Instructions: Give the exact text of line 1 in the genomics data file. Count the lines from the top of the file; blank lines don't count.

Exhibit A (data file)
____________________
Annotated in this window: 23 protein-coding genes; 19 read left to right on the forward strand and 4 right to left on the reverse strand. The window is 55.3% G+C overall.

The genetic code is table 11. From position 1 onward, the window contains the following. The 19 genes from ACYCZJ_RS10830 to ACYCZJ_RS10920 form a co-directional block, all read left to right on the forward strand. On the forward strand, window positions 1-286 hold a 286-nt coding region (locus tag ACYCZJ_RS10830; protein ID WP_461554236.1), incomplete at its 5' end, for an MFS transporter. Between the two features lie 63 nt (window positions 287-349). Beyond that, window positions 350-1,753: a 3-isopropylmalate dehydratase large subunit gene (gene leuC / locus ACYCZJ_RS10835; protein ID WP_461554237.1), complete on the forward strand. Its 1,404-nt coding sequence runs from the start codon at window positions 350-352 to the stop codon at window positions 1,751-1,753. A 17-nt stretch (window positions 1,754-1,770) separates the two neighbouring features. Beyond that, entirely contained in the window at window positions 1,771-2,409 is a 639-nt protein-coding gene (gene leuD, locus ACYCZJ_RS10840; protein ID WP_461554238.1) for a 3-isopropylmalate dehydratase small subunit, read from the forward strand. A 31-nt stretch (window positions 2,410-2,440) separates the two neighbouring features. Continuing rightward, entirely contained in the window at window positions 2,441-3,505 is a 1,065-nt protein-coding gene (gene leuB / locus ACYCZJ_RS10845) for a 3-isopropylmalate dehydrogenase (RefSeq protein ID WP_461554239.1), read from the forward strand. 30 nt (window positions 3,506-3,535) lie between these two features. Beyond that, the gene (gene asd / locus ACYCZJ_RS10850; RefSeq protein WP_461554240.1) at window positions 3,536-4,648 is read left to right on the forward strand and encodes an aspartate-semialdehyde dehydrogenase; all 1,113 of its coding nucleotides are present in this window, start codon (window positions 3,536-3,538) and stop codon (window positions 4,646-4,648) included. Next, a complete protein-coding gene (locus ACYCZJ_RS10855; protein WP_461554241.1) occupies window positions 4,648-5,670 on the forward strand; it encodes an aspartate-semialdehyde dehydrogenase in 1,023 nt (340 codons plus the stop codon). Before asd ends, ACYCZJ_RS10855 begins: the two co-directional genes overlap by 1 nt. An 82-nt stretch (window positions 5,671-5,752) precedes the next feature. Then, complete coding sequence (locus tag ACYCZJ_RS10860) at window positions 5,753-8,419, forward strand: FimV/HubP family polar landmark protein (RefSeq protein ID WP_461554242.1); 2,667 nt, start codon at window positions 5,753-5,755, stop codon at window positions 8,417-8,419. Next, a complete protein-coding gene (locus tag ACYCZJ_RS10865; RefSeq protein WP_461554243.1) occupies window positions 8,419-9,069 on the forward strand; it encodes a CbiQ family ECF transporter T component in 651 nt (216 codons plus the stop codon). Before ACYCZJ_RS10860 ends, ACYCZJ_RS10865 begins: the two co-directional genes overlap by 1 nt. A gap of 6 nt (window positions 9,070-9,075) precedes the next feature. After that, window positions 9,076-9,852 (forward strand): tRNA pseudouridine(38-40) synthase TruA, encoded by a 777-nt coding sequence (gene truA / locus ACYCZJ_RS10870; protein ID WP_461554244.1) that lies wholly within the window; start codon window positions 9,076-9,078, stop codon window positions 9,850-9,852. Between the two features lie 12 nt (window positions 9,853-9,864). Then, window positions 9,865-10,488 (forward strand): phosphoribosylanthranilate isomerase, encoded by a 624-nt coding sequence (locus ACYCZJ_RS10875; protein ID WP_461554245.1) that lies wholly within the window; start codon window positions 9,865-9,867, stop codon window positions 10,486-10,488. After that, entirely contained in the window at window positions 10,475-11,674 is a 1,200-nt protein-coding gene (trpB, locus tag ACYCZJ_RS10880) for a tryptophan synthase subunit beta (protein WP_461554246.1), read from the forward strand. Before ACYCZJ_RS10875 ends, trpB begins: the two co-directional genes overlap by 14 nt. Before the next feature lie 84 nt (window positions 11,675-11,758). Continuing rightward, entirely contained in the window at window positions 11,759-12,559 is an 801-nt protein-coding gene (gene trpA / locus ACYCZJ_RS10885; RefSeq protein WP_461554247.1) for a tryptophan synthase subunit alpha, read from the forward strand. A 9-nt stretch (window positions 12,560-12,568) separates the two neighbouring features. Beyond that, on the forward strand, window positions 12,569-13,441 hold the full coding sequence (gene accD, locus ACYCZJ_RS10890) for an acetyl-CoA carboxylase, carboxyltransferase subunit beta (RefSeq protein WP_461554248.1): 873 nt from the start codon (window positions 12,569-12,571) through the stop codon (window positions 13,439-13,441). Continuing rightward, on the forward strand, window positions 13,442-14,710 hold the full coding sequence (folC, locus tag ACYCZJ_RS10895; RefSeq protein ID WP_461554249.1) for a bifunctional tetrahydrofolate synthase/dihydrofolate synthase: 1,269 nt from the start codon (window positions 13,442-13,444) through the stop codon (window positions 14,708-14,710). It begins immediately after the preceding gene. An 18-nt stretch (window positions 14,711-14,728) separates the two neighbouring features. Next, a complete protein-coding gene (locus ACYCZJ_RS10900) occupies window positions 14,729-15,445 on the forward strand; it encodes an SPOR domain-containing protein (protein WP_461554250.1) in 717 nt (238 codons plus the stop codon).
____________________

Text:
Annotated in this window: 23 protein-coding genes; 19 read left to right on the forward strand and 4 right to left on the reverse strand. The window is 55.3% G+C overall.